ROCKINGHAM — Some of America’s citizen soldiers hone their skills here in Richmond County, and this week, they’re hard at work at the 881st Engineering Support Company, headquartered at the National Guard Armory on Rockingham Road.
The N.C. Army National Guard company is currently in summer training, investing time and finely honed skills to update its motor pool.
In civilian terms, that means checking and double-checking all of the military equipment for which the company is responsible. The impressive array of camouflaged vehicles in the armory parking lot needs maintenance in order to ensure every part is in working order so they can be quickly deployed and reliable in combat.
With speculation of potential United States involvement in Iraq again inundating news networks, the idea of sending more troops to the Middle East seems wearisome to some analysts. President Barack Obama announced Monday that 275 military personnel would be sent to Iraq for embassy security, and reports indicate that more troops could follow.
1st Lt. A. Sika of the 881st was unable to comment on those reports and dutifully declined to make assumptions or reveal personal opinions on the matter.
“I’m not able to speak on those issues,” Sika said. “When I speak, I am speaking on behalf of the corps. I’m not authorized to do that at this time.”
Talking about the company’s motor pool updates and his passion for helping others through his service to the National Guard is an entirely different case.
“I was born in North Carolina and have lived in Cary and elsewhere,” Sika said. “Being able to work with people who share and have complimentary skills is rewarding.”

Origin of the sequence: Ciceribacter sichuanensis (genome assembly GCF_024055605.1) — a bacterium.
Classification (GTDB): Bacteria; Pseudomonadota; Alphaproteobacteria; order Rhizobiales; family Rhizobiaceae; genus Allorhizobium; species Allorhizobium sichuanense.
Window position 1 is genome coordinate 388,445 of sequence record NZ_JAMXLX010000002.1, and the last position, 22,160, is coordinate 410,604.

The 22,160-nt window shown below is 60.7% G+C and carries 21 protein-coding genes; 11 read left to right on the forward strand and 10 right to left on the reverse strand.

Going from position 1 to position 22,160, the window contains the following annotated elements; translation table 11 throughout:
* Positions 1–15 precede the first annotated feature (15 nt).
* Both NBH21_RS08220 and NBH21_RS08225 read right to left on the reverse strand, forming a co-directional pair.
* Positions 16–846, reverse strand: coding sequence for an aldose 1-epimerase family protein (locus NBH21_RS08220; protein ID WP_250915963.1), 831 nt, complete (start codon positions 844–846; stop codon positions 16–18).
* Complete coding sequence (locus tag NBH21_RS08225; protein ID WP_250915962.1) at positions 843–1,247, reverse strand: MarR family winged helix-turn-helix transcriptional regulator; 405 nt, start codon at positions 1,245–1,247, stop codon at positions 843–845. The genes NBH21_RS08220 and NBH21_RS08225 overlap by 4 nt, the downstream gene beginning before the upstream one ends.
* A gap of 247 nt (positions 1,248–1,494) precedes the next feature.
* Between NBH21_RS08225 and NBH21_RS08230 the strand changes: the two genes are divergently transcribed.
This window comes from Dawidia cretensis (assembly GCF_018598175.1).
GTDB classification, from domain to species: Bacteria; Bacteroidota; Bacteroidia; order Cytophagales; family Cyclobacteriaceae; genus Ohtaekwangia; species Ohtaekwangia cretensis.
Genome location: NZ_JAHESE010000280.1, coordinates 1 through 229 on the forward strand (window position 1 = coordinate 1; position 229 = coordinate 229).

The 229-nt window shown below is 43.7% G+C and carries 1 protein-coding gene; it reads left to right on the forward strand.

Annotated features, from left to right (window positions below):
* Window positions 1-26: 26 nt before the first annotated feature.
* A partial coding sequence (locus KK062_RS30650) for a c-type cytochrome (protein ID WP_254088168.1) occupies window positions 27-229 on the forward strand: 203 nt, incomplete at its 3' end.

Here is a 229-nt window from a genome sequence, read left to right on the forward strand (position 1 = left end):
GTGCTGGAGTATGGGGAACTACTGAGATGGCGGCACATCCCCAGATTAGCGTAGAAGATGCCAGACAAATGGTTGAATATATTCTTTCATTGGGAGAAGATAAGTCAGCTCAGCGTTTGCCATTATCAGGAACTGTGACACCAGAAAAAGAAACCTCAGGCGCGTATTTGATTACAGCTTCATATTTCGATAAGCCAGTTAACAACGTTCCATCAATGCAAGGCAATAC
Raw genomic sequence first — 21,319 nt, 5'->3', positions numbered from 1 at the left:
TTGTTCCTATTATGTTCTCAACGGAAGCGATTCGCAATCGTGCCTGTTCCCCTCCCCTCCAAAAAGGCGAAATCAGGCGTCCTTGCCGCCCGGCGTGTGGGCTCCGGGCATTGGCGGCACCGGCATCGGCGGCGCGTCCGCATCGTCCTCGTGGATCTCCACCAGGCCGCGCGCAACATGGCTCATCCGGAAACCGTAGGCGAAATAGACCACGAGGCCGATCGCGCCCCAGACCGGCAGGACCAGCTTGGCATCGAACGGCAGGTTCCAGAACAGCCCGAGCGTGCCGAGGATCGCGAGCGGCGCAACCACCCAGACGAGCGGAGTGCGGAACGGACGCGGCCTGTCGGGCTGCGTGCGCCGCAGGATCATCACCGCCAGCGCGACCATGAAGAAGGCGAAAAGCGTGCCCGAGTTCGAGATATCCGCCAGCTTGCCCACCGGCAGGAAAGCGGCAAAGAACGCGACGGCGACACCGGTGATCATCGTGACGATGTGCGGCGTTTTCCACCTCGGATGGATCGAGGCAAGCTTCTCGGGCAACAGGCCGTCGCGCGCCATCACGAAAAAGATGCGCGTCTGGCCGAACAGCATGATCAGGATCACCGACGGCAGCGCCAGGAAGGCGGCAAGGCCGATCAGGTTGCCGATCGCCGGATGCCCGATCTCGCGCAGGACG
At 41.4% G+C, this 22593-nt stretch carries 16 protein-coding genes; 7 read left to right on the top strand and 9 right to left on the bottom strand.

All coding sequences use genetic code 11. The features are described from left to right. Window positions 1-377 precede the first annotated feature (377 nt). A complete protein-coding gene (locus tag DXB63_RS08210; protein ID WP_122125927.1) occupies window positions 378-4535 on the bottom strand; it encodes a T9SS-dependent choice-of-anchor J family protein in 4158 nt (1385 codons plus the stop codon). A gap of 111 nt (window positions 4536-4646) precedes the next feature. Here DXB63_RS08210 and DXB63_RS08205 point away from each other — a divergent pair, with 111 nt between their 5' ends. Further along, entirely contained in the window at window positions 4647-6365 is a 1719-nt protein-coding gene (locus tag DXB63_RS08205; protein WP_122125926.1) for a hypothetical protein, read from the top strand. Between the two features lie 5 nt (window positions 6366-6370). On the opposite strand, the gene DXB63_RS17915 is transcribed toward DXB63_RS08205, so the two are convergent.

1st Lt. R. Warner explained some of what is involved in joining the National Guard, and how soldiers get stationed where they do.
“You get to pick your MOS (military occupational specialty.) Mine’s engineering, and the engineering units in North Carolina are in Laurinburg, Rockingham and Raeford,” Warner said. “It’s great because you have so many people coming from eclectic backgrounds and they all have different skill sets. So we’re pretty flexible, it breaks up the monotony of everyday life.”
2nd Lt. J. Towe said he used to be enlisted, and he enjoys being commissioned now and being with all the soldiers. He said the camaraderie is something he appreciates more as time goes by. Joining the Army National Guard is one of the best choices he’s ever made, he said.
“We get people from all walks of life,” Sika said. “And we’re constantly helping the community with all sorts of problems. My civilian skill set may be able to help some of them out, and theirs helps me. Camaraderie is a good word to use to describe it.”
Reach reporter Melonie Flomer at 910-997-3111, ext. 15.